The country steps into the political unknown in just under four weeks with the first general election under proportional representation, after ditching the Westminster first-past-the-post system of the past 140 years.
Most voters have little idea how the system will work and even less clue as to the shape of the new government after the poll on 12 October. The only certainty is that the stranglehold on power the conservative National and Labour Parties have enjoyed for the last 58 years is over.
The Mixed Member Proportional (MMP) system used in Germany, adapted for use here after a referendum in 1992, was designed to give minor parties more seats in parliament, so a coalition is inevitable - and no party is likely ever again to be able to push through unpopular radical reforms resembling those of the last decade.
There is no doubt New Zealand First and the NZ Alliance will increase the four and two seats they held respectively in the old 99-member House of Representatives. Either could hold the balance of power in the expanded 120-seat parliament.
The electorate's dilemma is that the party leaders are all refusing to spell out who they might work with until the election is over. The confusion is compounded by the fact that voters will have two votes - one for a constituency candidate and the other for a party. The party vote alone will decide the make-up of parliament, a fact that two-thirds of voters do not understand, according to a recent poll, which indicated that people were likely to vote on traditional lines for the candidate from their favoured party and cast their other ballot for another party as a second choice.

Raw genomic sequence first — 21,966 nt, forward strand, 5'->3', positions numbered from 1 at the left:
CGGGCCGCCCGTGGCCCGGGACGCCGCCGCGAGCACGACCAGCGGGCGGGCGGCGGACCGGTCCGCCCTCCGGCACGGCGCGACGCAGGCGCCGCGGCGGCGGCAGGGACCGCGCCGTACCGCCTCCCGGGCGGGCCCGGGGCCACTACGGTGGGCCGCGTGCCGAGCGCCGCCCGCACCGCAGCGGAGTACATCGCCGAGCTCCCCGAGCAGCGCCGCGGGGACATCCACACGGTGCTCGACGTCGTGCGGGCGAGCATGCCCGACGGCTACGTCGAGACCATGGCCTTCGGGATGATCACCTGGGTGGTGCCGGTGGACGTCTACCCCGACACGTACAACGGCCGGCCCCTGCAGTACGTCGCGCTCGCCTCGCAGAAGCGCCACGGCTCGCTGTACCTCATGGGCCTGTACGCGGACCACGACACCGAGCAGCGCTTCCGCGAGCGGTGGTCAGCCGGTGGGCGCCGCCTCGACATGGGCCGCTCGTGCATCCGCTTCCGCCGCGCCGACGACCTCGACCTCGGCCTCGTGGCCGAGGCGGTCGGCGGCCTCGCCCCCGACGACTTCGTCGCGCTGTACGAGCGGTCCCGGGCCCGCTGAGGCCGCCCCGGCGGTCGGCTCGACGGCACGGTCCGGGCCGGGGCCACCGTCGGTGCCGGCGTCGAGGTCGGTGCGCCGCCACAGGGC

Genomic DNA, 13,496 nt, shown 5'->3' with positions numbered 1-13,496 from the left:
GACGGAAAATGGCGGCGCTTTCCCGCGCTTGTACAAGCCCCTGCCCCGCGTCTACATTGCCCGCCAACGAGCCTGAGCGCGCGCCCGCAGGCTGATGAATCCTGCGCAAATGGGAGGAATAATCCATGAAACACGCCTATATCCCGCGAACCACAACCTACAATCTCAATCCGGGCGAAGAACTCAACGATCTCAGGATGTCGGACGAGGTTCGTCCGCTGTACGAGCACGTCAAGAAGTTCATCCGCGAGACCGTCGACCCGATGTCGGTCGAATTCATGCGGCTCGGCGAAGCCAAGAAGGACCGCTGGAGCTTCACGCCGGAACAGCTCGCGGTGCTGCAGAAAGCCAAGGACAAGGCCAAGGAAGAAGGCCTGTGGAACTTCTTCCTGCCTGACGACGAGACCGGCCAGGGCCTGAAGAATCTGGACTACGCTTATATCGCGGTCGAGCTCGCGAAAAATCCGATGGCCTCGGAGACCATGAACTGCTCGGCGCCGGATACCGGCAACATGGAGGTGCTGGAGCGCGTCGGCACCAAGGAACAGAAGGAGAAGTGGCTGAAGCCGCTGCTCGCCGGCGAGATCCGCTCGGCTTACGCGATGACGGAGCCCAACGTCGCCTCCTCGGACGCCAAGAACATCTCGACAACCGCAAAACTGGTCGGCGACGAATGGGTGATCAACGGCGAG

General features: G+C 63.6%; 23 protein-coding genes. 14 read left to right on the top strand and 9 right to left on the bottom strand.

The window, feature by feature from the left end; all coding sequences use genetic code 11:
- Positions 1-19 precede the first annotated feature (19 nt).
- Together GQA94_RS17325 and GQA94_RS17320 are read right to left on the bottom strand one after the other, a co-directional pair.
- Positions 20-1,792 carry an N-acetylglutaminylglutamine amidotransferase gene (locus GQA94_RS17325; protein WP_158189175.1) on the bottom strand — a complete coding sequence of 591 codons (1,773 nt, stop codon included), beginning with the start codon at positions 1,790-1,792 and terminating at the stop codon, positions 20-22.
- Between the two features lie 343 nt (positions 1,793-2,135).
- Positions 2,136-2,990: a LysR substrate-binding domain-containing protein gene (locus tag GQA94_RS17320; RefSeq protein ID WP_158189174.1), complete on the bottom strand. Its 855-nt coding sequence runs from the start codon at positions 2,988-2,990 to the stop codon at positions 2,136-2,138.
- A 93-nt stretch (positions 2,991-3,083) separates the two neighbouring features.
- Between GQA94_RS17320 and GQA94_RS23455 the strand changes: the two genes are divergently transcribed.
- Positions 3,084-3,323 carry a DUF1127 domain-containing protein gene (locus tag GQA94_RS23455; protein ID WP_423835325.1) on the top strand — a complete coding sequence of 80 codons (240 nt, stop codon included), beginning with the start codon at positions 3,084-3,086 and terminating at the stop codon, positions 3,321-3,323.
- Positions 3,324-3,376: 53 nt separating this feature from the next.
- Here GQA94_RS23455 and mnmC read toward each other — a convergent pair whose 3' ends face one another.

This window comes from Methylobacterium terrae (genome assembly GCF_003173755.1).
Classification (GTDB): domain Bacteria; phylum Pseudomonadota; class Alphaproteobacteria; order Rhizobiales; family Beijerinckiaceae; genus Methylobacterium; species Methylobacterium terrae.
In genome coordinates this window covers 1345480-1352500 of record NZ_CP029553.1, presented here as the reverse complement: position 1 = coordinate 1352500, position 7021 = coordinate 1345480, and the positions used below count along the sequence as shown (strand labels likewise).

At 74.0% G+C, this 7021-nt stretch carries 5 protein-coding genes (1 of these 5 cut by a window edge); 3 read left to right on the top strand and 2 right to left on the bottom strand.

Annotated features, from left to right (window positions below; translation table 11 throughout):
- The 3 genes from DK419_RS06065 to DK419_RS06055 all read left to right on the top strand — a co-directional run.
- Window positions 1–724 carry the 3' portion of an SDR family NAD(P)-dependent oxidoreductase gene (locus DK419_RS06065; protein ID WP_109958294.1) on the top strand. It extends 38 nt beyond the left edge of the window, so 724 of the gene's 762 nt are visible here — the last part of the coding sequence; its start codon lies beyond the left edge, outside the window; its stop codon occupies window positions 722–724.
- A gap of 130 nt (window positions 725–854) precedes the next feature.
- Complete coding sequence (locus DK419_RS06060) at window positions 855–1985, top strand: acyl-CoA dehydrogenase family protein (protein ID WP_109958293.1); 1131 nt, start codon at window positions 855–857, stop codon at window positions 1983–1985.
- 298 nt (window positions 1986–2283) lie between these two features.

This revelation caused panic in the ranks of Prime Minister Jim Bolger's ruling National Party, which leads all the opinion polls but not by a big enough margin to form a government on its own. "National needs your party vote very badly indeed," Mr Bolger told supporters at his formal campaign launch on Sunday. The National Party, which has governed since 1990, also badly needs a coalition partner other than the United Party whose seven MPS (formed by National Party MPs) have propped it up since July 1995.
Old party allegiances mean nothing in the new political environment. New parties have been formed and more than a dozen MPs have changed sides over the last couple of years in preparation for MMP.
Helen Clark, leader of the Labour Party, which is challenged by NZ First for second place in the polls, rules out a coalition with National. Mr Bolger says that he will talk to anyone.Reuse content